Secrecy and revelation are the dominant motifs of Iris Häussler’s Sophie La Rosière Project, an elaborate undertaking which presents a plethora of objects related to a fictional artist active in the late ninetieth – early twentieth century, including not only the paintings attributed to her creative efforts, but also the supposed articles from her workstation and living quarters, and even video installations where contemporary conservationists restore her artworks, critics place them within the Fin de siècle and modernist milieu, and psychoanalytics navigate members of the audience through crests and throughs of the artist’s tumultuous mental life. Sophie La Rosière’s preferred working surface was the rough wooden terrain of doors and shutters, later concealed by layers of black wax. Conceiving, producing and concealing La Rosière’s painting took the authorial mastery of Iris Häussler. To unveil and interpret the concealed, Häussler summoned outside parties, without, apparently, letting some of them in on the main secret behind the artifacts presented to them: fictionality of the artist that supposedly brought them to life.
Secrecy produces an “immense enlargement of life,” writes Georg Simmel, a German sociologist, philosopher, and critic most active at the beginning of the twentieth century, contemporaneously with the supposed heyday of La Rosière’s artistic career. “The secret,” Simmel notes, “offers, so to speak, the possibility of a second world alongside the manifest word: and the latter is decisively influenced by the former” (Soziologie, 1908). At the heart of secrecy, according to Simmel, lies a conflict between concealment and revelation, an external one, between the holder and the outsider, and, sometimes, an internal one, between the holder’s desire to keep something secret and her conflicting desire to divulge it. Finctionality, as always, complicates things; in case of Sophie La Rosière Project, the conflict is between the character’s desire for privacy and the author’s interest in showcasing her creation.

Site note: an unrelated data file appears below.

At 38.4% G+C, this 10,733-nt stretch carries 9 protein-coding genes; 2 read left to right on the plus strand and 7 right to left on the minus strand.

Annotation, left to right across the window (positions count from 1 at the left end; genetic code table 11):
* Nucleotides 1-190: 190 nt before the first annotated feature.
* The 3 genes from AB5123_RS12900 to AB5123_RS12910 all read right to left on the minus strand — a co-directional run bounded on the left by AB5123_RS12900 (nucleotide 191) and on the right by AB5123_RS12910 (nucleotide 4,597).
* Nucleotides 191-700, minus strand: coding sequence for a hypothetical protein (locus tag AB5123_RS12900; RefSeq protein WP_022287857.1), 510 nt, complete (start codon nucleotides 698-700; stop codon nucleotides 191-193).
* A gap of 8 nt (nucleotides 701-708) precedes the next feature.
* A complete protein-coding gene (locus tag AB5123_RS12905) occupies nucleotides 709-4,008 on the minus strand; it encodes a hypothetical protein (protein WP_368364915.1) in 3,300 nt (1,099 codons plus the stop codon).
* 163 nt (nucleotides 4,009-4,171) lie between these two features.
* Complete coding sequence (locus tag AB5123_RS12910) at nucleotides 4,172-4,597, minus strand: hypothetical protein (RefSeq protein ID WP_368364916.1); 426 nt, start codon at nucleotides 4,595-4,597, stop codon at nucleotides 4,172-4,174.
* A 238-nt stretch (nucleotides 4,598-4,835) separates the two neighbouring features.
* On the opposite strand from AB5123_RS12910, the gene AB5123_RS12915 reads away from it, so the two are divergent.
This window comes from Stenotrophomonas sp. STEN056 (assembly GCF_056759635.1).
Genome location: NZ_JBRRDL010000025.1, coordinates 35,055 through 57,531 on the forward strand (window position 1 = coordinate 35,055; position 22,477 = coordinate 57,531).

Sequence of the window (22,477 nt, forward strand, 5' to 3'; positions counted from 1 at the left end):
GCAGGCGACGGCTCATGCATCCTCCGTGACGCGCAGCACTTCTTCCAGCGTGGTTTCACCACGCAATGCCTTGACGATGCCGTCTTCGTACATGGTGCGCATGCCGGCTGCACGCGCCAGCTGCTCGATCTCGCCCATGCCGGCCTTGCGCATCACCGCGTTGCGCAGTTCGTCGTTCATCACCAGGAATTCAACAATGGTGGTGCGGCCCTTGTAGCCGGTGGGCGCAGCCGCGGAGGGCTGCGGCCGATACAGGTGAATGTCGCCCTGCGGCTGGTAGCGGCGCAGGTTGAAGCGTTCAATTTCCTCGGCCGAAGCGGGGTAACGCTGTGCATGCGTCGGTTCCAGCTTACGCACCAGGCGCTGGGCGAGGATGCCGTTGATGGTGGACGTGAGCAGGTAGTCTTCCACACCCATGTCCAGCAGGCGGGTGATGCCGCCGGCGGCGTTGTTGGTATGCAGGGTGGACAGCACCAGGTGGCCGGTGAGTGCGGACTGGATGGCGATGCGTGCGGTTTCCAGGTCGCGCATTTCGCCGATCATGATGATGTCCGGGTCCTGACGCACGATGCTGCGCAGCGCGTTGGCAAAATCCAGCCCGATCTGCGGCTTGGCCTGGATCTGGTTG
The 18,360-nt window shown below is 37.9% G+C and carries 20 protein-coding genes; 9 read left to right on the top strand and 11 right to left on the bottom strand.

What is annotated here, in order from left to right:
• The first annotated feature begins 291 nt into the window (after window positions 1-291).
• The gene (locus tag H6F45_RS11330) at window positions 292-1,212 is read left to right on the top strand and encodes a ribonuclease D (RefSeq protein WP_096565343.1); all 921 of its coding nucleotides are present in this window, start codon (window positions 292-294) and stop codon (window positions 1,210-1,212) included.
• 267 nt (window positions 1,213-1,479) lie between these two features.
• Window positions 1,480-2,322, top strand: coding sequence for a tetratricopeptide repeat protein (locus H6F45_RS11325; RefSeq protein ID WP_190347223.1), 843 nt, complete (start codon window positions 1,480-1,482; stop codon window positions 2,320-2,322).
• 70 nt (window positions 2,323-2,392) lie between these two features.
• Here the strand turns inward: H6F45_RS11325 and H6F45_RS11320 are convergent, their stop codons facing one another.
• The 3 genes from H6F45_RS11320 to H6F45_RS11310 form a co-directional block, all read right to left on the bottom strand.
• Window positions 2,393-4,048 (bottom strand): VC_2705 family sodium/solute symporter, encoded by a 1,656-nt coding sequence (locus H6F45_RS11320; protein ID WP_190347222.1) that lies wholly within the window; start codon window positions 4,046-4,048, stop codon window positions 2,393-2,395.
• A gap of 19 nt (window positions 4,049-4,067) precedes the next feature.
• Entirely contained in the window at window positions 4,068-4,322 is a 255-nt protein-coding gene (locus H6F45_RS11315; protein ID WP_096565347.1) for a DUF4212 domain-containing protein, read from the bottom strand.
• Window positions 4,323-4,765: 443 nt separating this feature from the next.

In Chapters I and II of the Project, presented earlier at The Art Gallery of York University and Scrap Metal Gallery, this conflict reached an uneasy stalemate, as Häussler took care not to extract La Rosière’s paintings completely from their supposed original environment. In Chapter III, showcased at the Daniel Faria Gallery, the author clearly prevails. The exhibition is an overview of the key elements of the Sophie La Rosière Project, not a presentation of La Rosière’s oeuvre; it’s a celebration of the author rather than an homage to her fictional character. The difference is subtle but noticeable. As one walks through the spacious premises of the gallery, looking at wax-covered doors, x-rays of what they once concealed, restored works and sketches – all arranged matter-of-factly, as works of a contemporary artist, without the meticulously constructed vintage ambiance of a recluse’s workstation or the austerity of a conservationist’s workshop, one can’t shake the impression that the author has triumphed over her creation, and that it wasn’t an easy victory. “The intention of hiding,” notes Simmel, “takes on a much greater intensity when it clashes with the intention of revealing.” Here, “the intention of revealing,” has won the day. All the secrets are uncovered. Iris Häussler is ready to move on.
*Exhibition information: March 9 – April 29, 2017, Daniel Faria Gallery, 188 St. Helen’s Avenue, Toronto. Gallery Hours: Tue – Fri, 11 – 6; Sat, 10 – 6 pm.